by Tammy Plotner on July 29, 2011
“Have you ever seen the hot summer wind blow across a ripening field of wheat? If so, you’re familiar with the rippling effect. Now imagine that same crop – only the stalks are 32,000 feet high and on the surface of the Sun. This cascading effect is called Alfvén waves.
These jets, known as spicules, were captured in an SDO image on April 25, 2010. Combined with the energy from ripples in the magnetic field, they may contain enough energy to power the solar wind that streams from the sun toward Earth at 1.5 million miles per hour. Credit: NASA/SDO/AIA
Thanks to NASA’s Solar Dynamics Observatory (SDO), we’re now able to see the effect of Alfvén waves, track their movements and see how much energy is being carried along. These new findings have enlighten[ed] solar researchers and may be the key to two other enigmatic solar occurrences – the intense heating of the corona to some 20 times hotter than the Sun’s surface and solar winds that blast up to 1.5 million miles per hour.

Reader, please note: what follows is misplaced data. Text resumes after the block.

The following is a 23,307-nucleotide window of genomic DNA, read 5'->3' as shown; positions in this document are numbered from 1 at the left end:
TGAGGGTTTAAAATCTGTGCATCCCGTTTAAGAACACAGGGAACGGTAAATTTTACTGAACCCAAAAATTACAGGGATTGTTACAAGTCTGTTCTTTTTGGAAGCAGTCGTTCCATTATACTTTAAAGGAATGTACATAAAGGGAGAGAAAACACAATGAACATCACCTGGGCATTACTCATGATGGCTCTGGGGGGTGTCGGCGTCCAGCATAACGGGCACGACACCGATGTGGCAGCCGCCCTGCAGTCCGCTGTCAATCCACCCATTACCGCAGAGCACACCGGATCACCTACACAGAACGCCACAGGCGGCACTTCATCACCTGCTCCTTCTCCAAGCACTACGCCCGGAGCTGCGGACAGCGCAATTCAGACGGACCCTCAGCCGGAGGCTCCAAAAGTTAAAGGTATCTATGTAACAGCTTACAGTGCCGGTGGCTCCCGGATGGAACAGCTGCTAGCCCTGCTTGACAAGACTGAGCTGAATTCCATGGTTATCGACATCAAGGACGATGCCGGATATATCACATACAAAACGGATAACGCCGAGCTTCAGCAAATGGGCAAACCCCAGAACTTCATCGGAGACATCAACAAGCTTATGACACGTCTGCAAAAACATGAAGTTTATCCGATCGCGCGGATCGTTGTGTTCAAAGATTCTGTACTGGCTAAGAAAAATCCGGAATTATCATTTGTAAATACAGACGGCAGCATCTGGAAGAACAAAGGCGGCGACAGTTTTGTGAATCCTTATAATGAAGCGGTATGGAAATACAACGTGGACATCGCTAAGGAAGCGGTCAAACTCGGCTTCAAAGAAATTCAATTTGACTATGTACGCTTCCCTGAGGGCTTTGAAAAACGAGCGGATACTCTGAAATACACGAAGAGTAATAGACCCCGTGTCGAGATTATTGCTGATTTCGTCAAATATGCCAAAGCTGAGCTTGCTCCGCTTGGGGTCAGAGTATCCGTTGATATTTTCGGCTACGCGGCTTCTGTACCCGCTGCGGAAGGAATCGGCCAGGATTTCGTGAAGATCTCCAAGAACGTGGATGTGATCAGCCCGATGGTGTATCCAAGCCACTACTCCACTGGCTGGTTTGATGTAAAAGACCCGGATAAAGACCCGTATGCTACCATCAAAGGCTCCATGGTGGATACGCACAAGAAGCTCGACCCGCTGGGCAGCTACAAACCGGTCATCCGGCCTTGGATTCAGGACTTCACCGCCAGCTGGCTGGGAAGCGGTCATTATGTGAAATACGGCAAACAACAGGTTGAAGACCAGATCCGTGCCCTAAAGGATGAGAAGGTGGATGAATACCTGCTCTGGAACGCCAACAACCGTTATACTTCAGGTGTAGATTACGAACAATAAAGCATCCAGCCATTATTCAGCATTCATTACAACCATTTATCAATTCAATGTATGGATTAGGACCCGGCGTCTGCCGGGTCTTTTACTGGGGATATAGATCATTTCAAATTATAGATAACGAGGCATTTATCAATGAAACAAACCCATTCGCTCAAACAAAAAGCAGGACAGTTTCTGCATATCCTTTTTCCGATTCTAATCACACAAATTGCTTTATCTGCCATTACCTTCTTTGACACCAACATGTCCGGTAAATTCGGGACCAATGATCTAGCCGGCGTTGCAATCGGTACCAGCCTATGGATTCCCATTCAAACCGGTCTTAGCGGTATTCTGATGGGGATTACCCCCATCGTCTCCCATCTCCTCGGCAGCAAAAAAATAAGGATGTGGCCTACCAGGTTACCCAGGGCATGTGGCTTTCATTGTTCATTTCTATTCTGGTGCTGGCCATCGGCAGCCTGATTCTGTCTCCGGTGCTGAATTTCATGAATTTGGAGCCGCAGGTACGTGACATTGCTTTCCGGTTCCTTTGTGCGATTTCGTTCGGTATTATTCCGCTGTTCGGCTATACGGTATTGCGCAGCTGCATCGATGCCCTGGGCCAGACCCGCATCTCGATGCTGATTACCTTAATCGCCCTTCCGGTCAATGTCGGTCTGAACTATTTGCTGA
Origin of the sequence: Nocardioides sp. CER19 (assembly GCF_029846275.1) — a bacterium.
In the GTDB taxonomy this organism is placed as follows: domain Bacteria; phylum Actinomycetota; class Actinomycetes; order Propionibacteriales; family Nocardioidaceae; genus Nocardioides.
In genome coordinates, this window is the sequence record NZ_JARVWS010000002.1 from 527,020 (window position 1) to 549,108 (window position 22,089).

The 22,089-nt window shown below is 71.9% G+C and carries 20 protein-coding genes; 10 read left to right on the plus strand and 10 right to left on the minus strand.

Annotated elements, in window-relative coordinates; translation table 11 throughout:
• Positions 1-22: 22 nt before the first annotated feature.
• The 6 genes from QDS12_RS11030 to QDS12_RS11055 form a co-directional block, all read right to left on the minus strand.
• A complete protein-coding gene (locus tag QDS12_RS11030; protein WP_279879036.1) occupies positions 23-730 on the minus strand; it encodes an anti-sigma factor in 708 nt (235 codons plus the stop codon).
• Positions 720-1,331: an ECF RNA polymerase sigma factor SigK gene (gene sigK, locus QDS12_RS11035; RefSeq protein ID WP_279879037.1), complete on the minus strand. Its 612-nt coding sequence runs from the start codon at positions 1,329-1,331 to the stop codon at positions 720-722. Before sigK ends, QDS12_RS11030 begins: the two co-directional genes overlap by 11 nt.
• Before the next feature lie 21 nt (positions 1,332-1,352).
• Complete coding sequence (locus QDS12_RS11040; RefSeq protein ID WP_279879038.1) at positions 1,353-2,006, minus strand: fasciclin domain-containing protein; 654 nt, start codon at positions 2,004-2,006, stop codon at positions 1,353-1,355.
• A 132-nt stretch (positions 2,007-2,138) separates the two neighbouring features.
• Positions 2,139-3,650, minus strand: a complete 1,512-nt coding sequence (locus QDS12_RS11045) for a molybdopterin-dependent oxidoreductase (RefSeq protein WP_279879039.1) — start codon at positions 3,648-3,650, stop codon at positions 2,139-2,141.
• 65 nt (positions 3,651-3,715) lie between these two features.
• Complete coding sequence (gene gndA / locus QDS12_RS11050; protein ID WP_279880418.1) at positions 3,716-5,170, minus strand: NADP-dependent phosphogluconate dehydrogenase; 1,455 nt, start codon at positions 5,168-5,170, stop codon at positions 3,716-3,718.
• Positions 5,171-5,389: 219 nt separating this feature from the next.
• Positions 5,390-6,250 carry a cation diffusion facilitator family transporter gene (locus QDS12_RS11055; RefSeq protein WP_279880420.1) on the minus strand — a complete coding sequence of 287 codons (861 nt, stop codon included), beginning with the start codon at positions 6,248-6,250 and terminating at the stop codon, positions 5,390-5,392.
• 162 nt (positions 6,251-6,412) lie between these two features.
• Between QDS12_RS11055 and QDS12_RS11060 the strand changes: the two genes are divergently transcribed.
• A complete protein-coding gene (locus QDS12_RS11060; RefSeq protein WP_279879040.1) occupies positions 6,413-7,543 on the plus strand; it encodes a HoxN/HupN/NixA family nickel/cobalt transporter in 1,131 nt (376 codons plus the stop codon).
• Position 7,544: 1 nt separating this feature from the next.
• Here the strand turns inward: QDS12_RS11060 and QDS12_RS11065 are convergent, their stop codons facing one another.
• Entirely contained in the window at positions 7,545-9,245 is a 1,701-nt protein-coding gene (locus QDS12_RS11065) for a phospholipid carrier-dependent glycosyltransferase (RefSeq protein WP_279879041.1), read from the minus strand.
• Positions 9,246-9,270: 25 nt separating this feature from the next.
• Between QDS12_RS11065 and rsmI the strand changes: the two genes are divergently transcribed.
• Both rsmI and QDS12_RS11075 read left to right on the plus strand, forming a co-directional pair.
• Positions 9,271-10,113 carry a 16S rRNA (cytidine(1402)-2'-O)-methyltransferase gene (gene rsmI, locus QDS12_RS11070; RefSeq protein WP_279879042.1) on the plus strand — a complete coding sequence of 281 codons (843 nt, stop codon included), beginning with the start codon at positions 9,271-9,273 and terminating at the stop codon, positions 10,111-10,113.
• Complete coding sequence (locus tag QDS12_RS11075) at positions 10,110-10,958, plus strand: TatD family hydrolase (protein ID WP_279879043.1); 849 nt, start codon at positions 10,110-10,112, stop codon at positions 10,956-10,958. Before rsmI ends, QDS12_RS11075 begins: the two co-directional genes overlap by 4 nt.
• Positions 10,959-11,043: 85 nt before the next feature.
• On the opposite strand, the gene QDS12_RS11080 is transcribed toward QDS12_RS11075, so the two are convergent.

‘ SDO has amazing resolution so you can actually see individual waves,’ says Scott McIntosh at the National Center for Atmospheric Research in Boulder, Colo. ‘ Now we can see that instead of these waves having about 1000th the energy needed as we previously thought, it has the equivalent of about 1100W light bulb for every 11 square feet of the Sun’s surface, which is enough to heat the Sun’s atmosphere and drive the solar wind.’ ”
There is a lot more. See the full article here.
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